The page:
Removing all mentions categorized as neutral, the conversation is leaning to the negative with people expressing outrage over the privacy issues and implications of this breach
Some of the negative words associated with these mentions include “violation” “disgusting violation” “criminality” “failure” “glitch” and “disappointment"
As for the timing of when the mentions started, below is a look at the hourly breakdown. Mentions started appearing about the celebrity leaked photos at around 9pm ET on August 31. Negative mentions started just about an hour later, at around 10pm ET. Times in the below graphs are GMT.
Trendsetting: New York Fashion Week
With Fashion Week kicking off this week, we’re seeing some brands standing out in online conversations. We tracked the most used hashtag, #NYFW, looking at how the internet is reacting to the latest trends and collections from designers this season.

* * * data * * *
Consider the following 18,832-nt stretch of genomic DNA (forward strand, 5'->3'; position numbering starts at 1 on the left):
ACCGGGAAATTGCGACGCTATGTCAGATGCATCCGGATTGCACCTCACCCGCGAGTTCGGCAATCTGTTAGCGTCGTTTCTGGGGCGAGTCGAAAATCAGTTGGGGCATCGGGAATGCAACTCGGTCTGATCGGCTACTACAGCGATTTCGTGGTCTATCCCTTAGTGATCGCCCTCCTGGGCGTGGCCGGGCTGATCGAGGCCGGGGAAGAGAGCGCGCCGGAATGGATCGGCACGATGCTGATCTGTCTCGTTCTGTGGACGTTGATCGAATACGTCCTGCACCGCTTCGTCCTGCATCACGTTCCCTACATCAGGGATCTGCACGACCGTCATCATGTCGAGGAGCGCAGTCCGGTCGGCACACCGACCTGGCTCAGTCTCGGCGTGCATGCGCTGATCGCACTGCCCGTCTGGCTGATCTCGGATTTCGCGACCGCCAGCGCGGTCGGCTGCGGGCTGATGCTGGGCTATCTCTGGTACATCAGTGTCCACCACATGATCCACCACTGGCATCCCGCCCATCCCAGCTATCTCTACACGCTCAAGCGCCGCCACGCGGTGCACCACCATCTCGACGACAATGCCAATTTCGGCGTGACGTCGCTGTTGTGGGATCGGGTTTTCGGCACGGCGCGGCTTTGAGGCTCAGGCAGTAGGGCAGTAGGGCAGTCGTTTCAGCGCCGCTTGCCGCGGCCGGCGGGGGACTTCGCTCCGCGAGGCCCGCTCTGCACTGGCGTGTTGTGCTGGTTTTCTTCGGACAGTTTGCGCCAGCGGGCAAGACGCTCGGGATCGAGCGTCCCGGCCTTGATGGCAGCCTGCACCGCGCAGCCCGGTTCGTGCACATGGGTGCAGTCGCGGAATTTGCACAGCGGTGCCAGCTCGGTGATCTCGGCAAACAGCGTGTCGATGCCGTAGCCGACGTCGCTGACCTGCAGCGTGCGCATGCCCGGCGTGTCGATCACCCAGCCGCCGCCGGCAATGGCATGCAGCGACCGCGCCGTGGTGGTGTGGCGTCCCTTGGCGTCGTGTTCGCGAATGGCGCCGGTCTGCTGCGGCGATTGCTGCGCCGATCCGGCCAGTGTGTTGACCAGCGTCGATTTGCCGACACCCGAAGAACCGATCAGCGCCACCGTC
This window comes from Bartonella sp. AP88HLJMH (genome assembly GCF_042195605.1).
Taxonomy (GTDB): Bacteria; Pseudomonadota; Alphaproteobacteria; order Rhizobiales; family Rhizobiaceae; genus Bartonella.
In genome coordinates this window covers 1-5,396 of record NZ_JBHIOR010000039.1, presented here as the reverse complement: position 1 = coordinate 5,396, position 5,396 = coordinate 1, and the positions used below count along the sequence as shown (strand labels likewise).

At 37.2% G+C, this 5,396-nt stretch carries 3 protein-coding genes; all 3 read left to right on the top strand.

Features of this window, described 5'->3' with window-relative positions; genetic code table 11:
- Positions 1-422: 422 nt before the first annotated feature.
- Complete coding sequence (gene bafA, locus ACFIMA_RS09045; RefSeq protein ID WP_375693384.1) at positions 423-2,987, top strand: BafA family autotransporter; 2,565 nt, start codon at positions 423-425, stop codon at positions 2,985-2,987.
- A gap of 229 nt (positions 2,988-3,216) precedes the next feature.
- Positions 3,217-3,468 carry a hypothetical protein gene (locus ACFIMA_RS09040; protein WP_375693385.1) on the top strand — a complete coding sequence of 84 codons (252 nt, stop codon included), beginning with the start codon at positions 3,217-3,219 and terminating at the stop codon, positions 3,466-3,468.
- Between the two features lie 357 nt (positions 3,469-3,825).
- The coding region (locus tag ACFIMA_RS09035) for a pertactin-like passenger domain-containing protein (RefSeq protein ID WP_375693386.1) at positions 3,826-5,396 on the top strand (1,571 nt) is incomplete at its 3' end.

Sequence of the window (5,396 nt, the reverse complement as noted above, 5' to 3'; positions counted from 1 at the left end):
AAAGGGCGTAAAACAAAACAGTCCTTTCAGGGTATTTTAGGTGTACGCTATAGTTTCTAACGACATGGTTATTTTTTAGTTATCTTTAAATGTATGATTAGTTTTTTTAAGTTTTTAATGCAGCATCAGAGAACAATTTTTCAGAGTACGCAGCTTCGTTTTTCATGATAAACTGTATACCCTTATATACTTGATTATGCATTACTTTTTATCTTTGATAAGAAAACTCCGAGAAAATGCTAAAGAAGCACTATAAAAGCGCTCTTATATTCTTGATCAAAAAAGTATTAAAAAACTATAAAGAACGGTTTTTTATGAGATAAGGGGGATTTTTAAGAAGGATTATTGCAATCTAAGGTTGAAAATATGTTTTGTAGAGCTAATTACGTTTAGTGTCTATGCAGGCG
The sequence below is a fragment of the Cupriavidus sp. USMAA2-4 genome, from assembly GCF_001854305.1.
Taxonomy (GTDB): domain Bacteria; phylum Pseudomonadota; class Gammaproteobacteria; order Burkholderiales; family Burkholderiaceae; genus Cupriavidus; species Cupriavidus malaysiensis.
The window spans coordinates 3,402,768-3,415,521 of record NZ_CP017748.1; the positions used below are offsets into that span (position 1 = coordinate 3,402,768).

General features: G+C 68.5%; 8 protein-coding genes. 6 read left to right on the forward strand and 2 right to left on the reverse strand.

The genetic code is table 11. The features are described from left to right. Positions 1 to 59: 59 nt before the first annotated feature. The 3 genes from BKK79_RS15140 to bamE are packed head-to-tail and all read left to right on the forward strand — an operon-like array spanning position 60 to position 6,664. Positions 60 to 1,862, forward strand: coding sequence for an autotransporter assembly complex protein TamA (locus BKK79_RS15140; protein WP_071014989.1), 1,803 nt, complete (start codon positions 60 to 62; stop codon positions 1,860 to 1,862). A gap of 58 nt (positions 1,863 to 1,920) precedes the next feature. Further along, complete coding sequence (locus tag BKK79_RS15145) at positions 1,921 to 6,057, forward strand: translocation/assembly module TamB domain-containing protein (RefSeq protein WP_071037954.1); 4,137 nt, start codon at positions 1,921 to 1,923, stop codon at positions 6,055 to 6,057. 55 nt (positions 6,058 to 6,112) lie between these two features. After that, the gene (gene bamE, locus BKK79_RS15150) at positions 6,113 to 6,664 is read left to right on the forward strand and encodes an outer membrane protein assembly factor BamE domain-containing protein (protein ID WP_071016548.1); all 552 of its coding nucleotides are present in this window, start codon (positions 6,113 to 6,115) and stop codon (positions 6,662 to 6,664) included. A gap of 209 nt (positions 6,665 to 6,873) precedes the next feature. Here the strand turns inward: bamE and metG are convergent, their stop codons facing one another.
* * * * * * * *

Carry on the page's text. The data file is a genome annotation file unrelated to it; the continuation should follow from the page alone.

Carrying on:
In just the last week, the hashtag has been used over 44,000 times.
Top brands in the most mentioned topics:
Top fashion media:
Sure, Fashion Week and the fashion industry as a whole is heavily focused on women’s fashion. But with so many male designers in the mix, we would expect to see many more men strutting the online conversation runway. Brandwatch Analytics shows that the demographics of the online conversation around #NYFW are heavily dominated by women: 71% (female) to 29% (male).
Stay tuned for next week's post to see how major news stories are playing out on social media. As the world (and the internet) waits not-so-patiently for the verdict regarding Net Neutrality, we'll be monitoring for how the world reacts. Online, that is.